In CompuCredit Corp. v. Greenwood, the Court, on narrow 8-1 lines, held that because the Credit Repair Organization Act is silent on whether claims under the Act can proceed in an arbitrable forum, the Federal Arbitration Act (FAA) requires the arbitration agreement to be enforced according to its terms. Mandatory arbitration!
Justice Ginsburg dissents alone:
The Court today holds that credit repair organizations can escape suit by providing in their take-it-or-leave-it contracts that arbitration will serve as the parties’ sole dispute-resolution mechanism. The “right to sue,” theCourt explains, merely connotes the vindication of legal rights, whether in court or before an arbitrator. That reading may be comprehensible to one trained to “think like a lawyer.” But Congress enacted the CROA withvulnerable consumers in mind—consumers likely to read the words “right to sue” to mean the right to litigate incourt, not the obligation to submit disputes to binding arbitration. In accord with the Ninth Circuit, I would hold that Congress, in an Act meant to curb deceptive practices, didnot authorize credit repair organizations to make a false or misleading disclosure—telling consumers of a right theydo not, in fact, possess. If the Act affords consumers a nonwaivable right to sue in court, as I believe it does, a credit repair organization cannot retract that right by making arbitration the consumer’s sole recourse.
So “think[ing] like a lawyer is bad.”
In Minneci v. Pollard, (analysis here) Justice Breyer for eight Justices declines to find a Bivens remedy for violation of Eighth Amendment by privately managed prison personnel. Lousy pro-corporation Roberts Court, not finding for liability for corporations!
The question is whether we can imply the existence of an Eighth Amendment-based damages action (a Bivens action) against employees of a privately operated federal prison. See generally Bivens v. Six Unknown Fed. Narcotics Agents, 403 U. S. 388, 389 (1971) (“[V]iolation of [theFourth Amendment] by a federal agent . . . gives rise to acause of action for damages” against a Federal Government employee). Because we believe that in the circumstances present here state tort law authorizes adequate alternative damages actions—actions that provide both significant deterrence and compensation—we cannot do so. See Wilkie v. Robbins, 551 U. S. 537, 550 (2007) (no Bivens action where “alternative, existing” processesprovide adequate protection).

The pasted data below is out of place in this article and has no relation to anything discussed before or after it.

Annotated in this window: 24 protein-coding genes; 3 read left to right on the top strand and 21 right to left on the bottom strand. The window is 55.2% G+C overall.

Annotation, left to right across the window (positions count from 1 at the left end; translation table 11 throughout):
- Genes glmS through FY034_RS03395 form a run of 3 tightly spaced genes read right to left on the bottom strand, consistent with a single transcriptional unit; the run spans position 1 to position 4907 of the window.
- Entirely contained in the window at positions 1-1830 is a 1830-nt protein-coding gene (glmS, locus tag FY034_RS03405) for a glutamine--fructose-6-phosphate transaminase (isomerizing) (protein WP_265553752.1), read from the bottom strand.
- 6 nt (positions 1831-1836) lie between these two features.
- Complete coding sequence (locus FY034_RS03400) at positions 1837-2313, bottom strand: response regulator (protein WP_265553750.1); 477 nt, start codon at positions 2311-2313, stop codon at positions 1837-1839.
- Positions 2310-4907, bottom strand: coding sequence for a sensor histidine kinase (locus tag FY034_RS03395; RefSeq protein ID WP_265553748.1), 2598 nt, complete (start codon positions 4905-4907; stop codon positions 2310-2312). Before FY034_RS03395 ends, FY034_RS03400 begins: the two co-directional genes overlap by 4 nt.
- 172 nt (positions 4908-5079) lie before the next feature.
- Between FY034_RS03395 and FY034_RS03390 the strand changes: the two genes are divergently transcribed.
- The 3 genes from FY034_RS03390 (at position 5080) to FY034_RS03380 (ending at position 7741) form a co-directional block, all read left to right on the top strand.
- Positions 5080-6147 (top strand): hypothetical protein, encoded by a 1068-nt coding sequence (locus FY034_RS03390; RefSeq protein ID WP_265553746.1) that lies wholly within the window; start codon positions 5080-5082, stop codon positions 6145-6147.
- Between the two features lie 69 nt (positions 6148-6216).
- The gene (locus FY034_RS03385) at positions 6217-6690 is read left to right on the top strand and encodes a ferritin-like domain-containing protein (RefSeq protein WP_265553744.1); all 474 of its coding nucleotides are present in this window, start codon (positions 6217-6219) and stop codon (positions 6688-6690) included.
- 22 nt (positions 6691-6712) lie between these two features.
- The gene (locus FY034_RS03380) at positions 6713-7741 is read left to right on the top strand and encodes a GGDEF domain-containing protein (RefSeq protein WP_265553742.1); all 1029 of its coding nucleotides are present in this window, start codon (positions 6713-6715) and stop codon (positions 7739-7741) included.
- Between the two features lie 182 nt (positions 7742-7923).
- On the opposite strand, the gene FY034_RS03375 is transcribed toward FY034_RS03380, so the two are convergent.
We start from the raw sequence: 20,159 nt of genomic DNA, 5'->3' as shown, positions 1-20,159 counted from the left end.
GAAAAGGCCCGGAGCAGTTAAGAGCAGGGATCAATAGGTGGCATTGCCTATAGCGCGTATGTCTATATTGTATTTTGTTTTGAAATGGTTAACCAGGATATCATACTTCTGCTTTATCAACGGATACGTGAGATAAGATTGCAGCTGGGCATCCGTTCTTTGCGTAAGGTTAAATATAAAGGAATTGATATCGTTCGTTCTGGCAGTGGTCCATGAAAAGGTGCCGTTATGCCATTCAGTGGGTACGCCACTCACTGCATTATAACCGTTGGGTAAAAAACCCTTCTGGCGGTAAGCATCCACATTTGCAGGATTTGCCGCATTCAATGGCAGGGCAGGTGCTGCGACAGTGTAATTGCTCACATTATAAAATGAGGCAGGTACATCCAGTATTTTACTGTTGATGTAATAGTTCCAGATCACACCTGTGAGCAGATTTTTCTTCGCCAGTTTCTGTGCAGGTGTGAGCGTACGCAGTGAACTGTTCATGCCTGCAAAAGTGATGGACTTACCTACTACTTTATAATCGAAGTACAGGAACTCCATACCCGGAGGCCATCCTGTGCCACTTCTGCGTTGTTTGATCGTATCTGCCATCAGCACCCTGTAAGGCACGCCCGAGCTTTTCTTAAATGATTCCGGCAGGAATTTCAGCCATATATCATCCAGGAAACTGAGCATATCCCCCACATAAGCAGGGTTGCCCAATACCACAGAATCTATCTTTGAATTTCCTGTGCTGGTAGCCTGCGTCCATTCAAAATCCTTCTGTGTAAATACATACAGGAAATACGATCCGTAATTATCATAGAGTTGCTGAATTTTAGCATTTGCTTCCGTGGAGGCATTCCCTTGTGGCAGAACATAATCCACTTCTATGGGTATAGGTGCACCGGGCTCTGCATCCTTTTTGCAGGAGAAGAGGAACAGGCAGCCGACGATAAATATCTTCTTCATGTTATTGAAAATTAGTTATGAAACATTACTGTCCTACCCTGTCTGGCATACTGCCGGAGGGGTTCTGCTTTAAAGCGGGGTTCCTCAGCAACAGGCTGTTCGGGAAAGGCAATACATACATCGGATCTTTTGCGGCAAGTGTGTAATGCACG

Again RBG stands alone in dissent:
Were Pollard incarcerated in a federal- or state-operatedfacility, he would have a federal remedy for the Eighth Amendment violations he alleges. See Carlson v. Green, 446 U. S. 14 (1980) (Bivens action); Estelle v. Gamble, 429
U. S. 97 (1976) (42 U. S. C. §1983 action). For the reasons stated in the dissenting opinion I joined in Correctional Services Corp. v. Malesko, 534 U. S. 61, 75–83 (2001) (opinion of Stevens, J.), I would not deny the same character of relief to Pollard, a prisoner placed by federal contract in a privately operated prison. Pollard may havesuffered “aggravated instances” of conduct state tort law forbids, ante, at 9 (opinion of the Court), but that sameaggravated conduct, when it is engaged in by official actors,* also offends the Federal Constitution, see Estelle, 429 U. S., at 105–106. Rather than remitting Pollard to the “vagaries” of state tort law, Carlson, 446 U. S., at 23, I would hold his injuries, sustained while serving a federal sentence, “compensable according to uniform rules of federal law,” Bivens v. Six Unknown Fed. Narcotics Agents, 403 U. S. 388, 409 (1971) (Harlan, J., concurring in judgment).
These aren’t 5-4 opinions.